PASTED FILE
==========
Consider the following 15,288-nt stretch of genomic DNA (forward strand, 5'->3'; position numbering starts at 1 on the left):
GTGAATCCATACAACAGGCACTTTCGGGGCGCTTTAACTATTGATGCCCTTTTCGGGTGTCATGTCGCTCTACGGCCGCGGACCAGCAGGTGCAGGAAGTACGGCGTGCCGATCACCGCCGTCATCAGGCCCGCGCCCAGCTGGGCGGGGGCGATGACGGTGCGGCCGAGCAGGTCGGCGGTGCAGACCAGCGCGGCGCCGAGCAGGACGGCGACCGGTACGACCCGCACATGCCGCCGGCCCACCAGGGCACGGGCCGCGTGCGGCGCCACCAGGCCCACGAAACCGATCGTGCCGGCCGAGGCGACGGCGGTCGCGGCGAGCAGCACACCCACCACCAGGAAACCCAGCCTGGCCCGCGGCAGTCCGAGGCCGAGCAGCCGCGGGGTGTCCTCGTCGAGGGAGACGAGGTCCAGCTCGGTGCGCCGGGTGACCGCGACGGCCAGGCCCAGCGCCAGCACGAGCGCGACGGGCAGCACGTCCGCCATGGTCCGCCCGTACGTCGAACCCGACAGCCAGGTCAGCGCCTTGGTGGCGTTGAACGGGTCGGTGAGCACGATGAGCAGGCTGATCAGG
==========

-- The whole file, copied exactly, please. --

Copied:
Consider the following 15,288-nt stretch of genomic DNA (forward strand, 5'->3'; position numbering starts at 1 on the left):
GTGAATCCATACAACAGGCACTTTCGGGGCGCTTTAACTATTGATGCCCTTTTCGGGTGTCATGTCGCTCTACGGCCGCGGACCAGCAGGTGCAGGAAGTACGGCGTGCCGATCACCGCCGTCATCAGGCCCGCGCCCAGCTGGGCGGGGGCGATGACGGTGCGGCCGAGCAGGTCGGCGGTGCAGACCAGCGCGGCGCCGAGCAGGACGGCGACCGGTACGACCCGCACATGCCGCCGGCCCACCAGGGCACGGGCCGCGTGCGGCGCCACCAGGCCCACGAAACCGATCGTGCCGGCCGAGGCGACGGCGGTCGCGGCGAGCAGCACACCCACCACCAGGAAACCCAGCCTGGCCCGCGGCAGTCCGAGGCCGAGCAGCCGCGGGGTGTCCTCGTCGAGGGAGACGAGGTCCAGCTCGGTGCGCCGGGTGACCGCGACGGCCAGGCCCAGCGCCAGCACGAGCGCGACGGGCAGCACGTCCGCCATGGTCCGCCCGTACGTCGAACCCGACAGCCAGGTCAGCGCCTTGGTGGCGTTGAACGGGTCGGTGAGCACGATGAGCAGGCTGATCAGG